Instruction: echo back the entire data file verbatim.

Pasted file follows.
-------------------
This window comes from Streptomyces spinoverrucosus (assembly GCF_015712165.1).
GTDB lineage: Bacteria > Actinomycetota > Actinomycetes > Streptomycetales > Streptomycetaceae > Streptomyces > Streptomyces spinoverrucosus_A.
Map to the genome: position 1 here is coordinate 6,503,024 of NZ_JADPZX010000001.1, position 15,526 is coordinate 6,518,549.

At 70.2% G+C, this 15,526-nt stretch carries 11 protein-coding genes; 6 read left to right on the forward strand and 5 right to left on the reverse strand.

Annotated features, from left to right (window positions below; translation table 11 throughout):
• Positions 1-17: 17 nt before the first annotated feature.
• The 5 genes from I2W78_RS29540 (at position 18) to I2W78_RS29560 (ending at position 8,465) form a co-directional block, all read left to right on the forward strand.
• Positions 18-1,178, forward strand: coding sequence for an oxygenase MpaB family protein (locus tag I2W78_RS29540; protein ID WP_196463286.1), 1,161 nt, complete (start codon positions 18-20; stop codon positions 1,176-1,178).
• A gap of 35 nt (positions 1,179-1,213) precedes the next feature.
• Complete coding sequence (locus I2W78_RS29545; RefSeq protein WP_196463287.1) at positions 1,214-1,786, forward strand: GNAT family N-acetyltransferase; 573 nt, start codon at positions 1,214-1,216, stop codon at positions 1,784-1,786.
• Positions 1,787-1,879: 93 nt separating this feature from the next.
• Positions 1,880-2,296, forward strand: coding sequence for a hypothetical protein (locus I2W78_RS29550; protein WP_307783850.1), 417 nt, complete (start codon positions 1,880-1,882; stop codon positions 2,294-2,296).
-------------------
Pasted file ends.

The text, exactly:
This window comes from Streptomyces spinoverrucosus (assembly GCF_015712165.1).
GTDB lineage: Bacteria > Actinomycetota > Actinomycetes > Streptomycetales > Streptomycetaceae > Streptomyces > Streptomyces spinoverrucosus_A.
Map to the genome: position 1 here is coordinate 6,503,024 of NZ_JADPZX010000001.1, position 15,526 is coordinate 6,518,549.

At 70.2% G+C, this 15,526-nt stretch carries 11 protein-coding genes; 6 read left to right on the forward strand and 5 right to left on the reverse strand.

Annotated features, from left to right (window positions below; translation table 11 throughout):
• Positions 1-17: 17 nt before the first annotated feature.
• The 5 genes from I2W78_RS29540 (at position 18) to I2W78_RS29560 (ending at position 8,465) form a co-directional block, all read left to right on the forward strand.
• Positions 18-1,178, forward strand: coding sequence for an oxygenase MpaB family protein (locus tag I2W78_RS29540; protein ID WP_196463286.1), 1,161 nt, complete (start codon positions 18-20; stop codon positions 1,176-1,178).
• A gap of 35 nt (positions 1,179-1,213) precedes the next feature.
• Complete coding sequence (locus I2W78_RS29545; RefSeq protein WP_196463287.1) at positions 1,214-1,786, forward strand: GNAT family N-acetyltransferase; 573 nt, start codon at positions 1,214-1,216, stop codon at positions 1,784-1,786.
• Positions 1,787-1,879: 93 nt separating this feature from the next.
• Positions 1,880-2,296, forward strand: coding sequence for a hypothetical protein (locus I2W78_RS29550; protein WP_307783850.1), 417 nt, complete (start codon positions 1,880-1,882; stop codon positions 2,294-2,296).